The Materials Project and other materials databases have a nice periodic table on their home page that allows you to search for compounds. For some materials, they give an empirical $U$ value used to model the bandstructure, and a reference to the paper. However, this information is available for a limited amount of materials.

Is there a databse or repository where one can find $U$ values obtained by experiment or determined ab-initio for metals across the periodic table?


1 Answer 1


Unfortunately, I don't believe such a resource exists. One should keep in mind that it's not just a matter of a single U value for every metal, of course. The "best" empirical U value will depend on the property of interest. Perhaps more problematic, not every metal environment is made equal. Different oxidation states, coordination environments, and overall electronic structures will inevitably influence the empirically ideal U value as well as any ab initio U value, making it hard to have a one-value-fits-all approach for a given metal.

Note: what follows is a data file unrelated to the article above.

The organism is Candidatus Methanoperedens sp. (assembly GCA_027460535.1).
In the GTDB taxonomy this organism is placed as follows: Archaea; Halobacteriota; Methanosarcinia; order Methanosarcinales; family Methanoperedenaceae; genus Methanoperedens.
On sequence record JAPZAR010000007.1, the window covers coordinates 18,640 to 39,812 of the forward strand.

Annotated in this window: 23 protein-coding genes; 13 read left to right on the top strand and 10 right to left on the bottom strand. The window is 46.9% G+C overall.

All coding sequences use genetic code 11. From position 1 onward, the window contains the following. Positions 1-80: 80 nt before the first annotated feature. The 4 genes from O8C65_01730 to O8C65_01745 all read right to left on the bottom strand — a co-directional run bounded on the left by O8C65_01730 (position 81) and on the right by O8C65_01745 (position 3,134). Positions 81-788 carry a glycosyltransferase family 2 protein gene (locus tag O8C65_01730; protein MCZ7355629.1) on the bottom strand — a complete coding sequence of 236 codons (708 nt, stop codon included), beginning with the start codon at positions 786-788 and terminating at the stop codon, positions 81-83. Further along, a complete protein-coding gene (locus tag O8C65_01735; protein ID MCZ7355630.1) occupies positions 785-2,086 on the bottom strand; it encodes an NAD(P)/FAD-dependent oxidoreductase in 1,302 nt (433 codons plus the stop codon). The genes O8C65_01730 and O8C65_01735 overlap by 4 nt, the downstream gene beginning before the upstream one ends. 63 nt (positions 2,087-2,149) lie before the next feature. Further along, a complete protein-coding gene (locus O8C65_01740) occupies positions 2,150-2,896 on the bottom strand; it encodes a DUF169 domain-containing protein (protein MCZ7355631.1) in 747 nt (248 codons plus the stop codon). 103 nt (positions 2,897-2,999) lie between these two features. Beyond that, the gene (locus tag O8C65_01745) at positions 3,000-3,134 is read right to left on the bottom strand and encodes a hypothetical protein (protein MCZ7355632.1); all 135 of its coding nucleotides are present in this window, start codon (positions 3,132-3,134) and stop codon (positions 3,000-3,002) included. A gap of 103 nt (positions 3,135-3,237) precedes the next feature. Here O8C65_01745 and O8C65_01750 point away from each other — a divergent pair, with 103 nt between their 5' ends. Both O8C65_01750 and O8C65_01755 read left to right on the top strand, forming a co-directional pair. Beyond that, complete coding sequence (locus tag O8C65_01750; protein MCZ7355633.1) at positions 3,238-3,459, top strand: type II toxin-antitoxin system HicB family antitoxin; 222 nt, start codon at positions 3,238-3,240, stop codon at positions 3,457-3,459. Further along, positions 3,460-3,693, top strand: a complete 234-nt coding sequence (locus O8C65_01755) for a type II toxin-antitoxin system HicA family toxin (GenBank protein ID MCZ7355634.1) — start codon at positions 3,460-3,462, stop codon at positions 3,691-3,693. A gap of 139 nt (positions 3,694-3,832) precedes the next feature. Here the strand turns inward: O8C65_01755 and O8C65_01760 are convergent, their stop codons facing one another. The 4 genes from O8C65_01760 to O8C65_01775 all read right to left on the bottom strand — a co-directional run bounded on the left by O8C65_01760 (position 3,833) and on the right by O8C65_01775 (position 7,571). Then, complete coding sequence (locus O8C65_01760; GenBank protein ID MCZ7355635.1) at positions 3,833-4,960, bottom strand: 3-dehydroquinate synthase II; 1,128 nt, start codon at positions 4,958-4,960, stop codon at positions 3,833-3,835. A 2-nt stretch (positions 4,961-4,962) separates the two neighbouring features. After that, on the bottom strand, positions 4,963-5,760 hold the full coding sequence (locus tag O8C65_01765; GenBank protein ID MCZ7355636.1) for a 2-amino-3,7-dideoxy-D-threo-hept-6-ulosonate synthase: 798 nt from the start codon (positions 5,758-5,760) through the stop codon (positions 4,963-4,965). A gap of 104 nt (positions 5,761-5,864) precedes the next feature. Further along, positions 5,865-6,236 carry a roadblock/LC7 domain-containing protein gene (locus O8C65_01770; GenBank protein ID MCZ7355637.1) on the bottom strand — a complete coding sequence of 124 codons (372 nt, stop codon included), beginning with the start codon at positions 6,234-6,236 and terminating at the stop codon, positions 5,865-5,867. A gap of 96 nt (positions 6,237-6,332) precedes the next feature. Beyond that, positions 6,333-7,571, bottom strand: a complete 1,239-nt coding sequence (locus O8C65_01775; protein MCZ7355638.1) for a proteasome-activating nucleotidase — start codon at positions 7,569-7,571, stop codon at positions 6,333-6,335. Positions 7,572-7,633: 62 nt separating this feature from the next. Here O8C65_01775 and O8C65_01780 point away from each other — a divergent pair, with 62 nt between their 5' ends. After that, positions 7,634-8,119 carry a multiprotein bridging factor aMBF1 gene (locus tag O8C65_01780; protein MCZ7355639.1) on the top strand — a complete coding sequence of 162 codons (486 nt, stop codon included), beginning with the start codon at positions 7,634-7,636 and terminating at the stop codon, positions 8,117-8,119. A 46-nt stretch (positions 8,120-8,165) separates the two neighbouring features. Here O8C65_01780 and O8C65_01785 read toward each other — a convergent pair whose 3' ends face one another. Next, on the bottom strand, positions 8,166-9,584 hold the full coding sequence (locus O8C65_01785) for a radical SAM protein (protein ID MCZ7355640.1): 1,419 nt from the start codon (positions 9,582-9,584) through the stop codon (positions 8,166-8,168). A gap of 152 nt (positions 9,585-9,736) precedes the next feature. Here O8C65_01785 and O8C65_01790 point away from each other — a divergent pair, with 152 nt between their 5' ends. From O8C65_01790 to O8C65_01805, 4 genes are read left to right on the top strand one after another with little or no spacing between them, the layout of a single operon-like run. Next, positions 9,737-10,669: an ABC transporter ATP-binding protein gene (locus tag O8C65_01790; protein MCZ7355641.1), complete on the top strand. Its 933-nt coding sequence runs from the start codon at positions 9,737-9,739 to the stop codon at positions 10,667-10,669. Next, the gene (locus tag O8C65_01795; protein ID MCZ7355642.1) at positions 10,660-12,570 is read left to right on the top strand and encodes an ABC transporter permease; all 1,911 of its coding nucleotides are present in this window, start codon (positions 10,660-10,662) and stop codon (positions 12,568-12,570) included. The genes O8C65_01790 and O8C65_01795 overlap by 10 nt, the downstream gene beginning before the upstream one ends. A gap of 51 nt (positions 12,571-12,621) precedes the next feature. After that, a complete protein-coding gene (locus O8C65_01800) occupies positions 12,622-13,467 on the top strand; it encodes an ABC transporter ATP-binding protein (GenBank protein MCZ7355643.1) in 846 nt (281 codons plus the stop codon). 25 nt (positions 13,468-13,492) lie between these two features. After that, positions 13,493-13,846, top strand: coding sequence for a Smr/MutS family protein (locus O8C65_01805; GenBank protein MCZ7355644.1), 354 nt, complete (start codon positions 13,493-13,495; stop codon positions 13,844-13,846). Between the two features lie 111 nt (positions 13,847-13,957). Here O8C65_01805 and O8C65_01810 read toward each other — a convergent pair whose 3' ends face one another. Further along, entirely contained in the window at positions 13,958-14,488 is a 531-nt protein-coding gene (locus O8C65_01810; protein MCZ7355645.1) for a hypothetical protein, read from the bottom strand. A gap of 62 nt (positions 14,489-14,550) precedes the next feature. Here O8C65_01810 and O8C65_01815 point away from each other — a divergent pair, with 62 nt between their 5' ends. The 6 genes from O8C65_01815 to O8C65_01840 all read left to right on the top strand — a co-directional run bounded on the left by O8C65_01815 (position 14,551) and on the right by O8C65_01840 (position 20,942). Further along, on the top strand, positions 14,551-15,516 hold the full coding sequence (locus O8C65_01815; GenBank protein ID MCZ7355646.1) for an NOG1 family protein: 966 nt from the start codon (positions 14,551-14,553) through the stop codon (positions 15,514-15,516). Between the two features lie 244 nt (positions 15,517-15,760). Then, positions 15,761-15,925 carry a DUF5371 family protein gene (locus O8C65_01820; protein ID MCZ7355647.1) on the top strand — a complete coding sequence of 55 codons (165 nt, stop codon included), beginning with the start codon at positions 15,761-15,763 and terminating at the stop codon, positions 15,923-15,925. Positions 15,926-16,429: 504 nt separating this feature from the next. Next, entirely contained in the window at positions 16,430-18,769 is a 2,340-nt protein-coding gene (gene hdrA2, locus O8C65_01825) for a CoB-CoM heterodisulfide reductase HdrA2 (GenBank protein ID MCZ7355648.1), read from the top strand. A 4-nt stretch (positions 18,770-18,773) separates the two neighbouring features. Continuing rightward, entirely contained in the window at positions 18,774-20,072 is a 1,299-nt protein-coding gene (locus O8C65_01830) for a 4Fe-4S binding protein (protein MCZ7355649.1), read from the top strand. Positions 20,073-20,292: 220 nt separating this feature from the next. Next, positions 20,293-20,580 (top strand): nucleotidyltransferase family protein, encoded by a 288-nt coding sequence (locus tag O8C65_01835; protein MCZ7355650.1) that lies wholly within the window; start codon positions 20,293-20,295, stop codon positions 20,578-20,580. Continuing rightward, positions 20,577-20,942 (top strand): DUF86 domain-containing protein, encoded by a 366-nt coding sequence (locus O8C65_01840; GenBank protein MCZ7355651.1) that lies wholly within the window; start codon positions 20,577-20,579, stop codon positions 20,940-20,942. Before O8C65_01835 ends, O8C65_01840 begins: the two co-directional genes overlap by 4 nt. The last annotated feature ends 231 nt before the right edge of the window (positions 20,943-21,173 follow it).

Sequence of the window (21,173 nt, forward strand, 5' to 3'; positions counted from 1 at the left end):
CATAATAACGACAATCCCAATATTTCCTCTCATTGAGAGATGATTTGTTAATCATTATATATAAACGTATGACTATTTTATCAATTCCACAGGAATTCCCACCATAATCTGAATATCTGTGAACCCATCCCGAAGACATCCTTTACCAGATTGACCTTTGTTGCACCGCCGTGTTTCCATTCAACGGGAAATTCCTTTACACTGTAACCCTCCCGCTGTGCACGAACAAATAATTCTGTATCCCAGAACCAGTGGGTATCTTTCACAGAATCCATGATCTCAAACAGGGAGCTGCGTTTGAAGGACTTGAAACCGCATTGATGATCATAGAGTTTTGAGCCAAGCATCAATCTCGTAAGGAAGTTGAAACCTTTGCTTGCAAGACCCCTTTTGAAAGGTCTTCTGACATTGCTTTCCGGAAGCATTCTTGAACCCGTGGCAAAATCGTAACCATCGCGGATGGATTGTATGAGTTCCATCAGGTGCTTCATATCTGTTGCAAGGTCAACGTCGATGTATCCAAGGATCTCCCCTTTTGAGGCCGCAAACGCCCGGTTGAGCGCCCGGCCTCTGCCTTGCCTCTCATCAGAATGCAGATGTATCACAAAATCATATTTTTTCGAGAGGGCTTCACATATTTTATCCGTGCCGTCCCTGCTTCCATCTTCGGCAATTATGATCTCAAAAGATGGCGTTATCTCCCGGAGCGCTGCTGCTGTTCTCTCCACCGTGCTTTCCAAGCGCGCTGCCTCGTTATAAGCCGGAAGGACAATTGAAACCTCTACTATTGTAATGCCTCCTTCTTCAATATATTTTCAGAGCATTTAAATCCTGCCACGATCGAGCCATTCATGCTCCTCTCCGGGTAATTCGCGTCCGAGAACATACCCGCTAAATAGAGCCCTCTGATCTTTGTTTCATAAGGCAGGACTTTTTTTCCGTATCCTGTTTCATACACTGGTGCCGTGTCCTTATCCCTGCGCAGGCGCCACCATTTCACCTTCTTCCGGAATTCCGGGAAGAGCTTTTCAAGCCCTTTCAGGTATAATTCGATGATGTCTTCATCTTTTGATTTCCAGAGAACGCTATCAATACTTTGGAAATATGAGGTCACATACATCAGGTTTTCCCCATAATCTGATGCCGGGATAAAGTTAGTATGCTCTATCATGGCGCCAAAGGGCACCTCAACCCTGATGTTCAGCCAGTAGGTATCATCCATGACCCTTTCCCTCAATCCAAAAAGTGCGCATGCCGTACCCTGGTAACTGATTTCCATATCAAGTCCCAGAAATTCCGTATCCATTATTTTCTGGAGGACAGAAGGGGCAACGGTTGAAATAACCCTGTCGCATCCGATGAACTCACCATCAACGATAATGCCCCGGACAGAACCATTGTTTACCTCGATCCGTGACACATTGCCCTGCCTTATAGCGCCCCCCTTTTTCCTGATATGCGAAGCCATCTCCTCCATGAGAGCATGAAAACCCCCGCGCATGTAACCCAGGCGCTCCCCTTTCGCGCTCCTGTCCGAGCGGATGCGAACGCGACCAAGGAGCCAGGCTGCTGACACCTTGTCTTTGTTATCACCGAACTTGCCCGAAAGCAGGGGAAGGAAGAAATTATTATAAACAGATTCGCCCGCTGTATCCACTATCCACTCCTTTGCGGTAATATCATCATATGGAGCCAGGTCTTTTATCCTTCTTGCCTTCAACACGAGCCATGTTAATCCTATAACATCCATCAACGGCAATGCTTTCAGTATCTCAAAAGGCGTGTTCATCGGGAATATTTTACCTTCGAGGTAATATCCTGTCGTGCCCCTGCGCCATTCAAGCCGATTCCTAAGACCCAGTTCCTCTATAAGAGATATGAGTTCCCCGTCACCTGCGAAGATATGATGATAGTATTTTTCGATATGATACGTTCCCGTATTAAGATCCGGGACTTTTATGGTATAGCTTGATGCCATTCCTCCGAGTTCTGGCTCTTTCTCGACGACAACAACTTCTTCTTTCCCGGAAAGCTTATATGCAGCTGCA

This variety and application-specific nature is probably the major reason why such a database doesn't exist right now, to the best of my knowledge. That being said, I think it would be an amazing resource if such a database did exist, even if there were a variety of U values categorized by material and property.

Beyond the band structures, it's worth mentioning that a commonly used set of U values are those taken from this work by Ceder and coworkers to reproduce the oxidation energies of transition metal oxides. This is what is used throughout the Open Quantum Materials Database to try and achieve more accurate formation energies.

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    $\begingroup$ The "best" U also depends on the nature of the Hubbard potential. For example, what the localised projectors are (e.g. hydrogenic or pseudo-atomic), what the Hubbard Hamiltonian is, whether it is rotationally invariant or not. $\endgroup$ Nov 16, 2020 at 10:20

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